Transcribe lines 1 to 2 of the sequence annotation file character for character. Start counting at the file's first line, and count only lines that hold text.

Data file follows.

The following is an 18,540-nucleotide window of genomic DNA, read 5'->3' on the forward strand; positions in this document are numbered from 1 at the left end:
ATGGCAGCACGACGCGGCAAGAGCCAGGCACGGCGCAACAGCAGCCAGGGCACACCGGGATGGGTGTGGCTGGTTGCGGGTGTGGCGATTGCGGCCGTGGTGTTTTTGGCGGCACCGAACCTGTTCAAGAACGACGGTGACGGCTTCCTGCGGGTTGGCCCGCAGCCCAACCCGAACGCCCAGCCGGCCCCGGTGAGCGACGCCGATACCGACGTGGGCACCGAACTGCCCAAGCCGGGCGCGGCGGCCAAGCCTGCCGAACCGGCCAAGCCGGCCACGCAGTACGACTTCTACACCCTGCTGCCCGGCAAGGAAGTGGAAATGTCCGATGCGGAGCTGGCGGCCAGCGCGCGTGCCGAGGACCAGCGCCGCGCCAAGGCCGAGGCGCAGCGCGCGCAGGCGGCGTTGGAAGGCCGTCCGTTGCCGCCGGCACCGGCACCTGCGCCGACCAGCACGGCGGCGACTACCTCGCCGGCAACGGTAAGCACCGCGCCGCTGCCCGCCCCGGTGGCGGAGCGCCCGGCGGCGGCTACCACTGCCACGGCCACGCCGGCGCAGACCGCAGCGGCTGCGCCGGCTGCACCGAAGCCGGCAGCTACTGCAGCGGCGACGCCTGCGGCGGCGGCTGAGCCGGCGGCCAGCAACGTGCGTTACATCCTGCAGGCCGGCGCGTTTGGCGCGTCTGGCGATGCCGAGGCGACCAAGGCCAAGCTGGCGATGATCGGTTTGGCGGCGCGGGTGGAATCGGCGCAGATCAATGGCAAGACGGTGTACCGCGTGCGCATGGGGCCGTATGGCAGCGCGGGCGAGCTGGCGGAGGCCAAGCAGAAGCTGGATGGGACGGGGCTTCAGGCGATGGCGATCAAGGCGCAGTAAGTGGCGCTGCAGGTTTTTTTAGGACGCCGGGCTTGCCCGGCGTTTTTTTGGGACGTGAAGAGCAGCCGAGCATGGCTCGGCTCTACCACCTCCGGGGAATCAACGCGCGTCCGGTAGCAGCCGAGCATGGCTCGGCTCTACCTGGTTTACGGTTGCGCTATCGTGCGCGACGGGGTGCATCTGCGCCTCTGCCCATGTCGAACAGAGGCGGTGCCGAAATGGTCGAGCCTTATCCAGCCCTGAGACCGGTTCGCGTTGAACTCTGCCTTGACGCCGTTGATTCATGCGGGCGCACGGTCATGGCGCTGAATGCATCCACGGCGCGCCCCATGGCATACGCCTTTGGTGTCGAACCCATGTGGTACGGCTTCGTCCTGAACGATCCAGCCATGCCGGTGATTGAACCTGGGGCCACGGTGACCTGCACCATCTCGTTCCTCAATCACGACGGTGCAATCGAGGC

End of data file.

The following is an 18,540-nucleotide window of genomic DNA, read 5'->3' on the forward strand; positions in this document are numbered from 1 at the left end:
ATGGCAGCACGACGCGGCAAGAGCCAGGCACGGCGCAACAGCAGCCAGGGCACACCGGGATGGGTGTGGCTGGTTGCGGGTGTGGCGATTGCGGCCGTGGTGTTTTTGGCGGCACCGAACCTGTTCAAGAACGACGGTGACGGCTTCCTGCGGGTTGGCCCGCAGCCCAACCCGAACGCCCAGCCGGCCCCGGTGAGCGACGCCGATACCGACGTGGGCACCGAACTGCCCAAGCCGGGCGCGGCGGCCAAGCCTGCCGAACCGGCCAAGCCGGCCACGCAGTACGACTTCTACACCCTGCTGCCCGGCAAGGAAGTGGAAATGTCCGATGCGGAGCTGGCGGCCAGCGCGCGTGCCGAGGACCAGCGCCGCGCCAAGGCCGAGGCGCAGCGCGCGCAGGCGGCGTTGGAAGGCCGTCCGTTGCCGCCGGCACCGGCACCTGCGCCGACCAGCACGGCGGCGACTACCTCGCCGGCAACGGTAAGCACCGCGCCGCTGCCCGCCCCGGTGGCGGAGCGCCCGGCGGCGGCTACCACTGCCACGGCCACGCCGGCGCAGACCGCAGCGGCTGCGCCGGCTGCACCGAAGCCGGCAGCTACTGCAGCGGCGACGCCTGCGGCGGCGGCTGAGCCGGCGGCCAGCAACGTGCGTTACATCCTGCAGGCCGGCGCGTTTGGCGCGTCTGGCGATGCCGAGGCGACCAAGGCCAAGCTGGCGATGATCGGTTTGGCGGCGCGGGTGGAATCGGCGCAGATCAATGGCAAGACGGTGTACCGCGTGCGCATGGGGCCGTATGGCAGCGCGGGCGAGCTGGCGGAGGCCAAGCAGAAGCTGGATGGGACGGGGCTTCAGGCGATGGCGATCAAGGCGCAGTAAGTGGCGCTGCAGGTTTTTTTAGGACGCCGGGCTTGCCCGGCGTTTTTTTGGGACGTGAAGAGCAGCCGAGCATGGCTCGGCTCTACCACCTCCGGGGAATCAACGCGCGTCCGGTAGCAGCCGAGCATGGCTCGGCTCTACCTGGTTTACGGTTGCGCTATCGTGCGCGACGGGGTGCATCTGCGCCTCTGCCCATGTCGAACAGAGGCGGTGCCGAAATGGTCGAGCCTTATCCAGCCCTGAGACCGGTTCGCGTTGAACTCTGCCTTGACGCCGTTGATTCATGCGGGCGCACGGTCATGGCGCTGAATGCATCCACGGCGCGCCCCATGGCATACGCCTTTGGTGTCGAACCCATGTGGTACGGCTTCGTCCTGAACGATCCAGCCATGCCGGTGATTGAACCTGGGGCCACGGTGACCTGCACCATCTCGTTCCTCAATCACGACGGTGCAATCGAGGC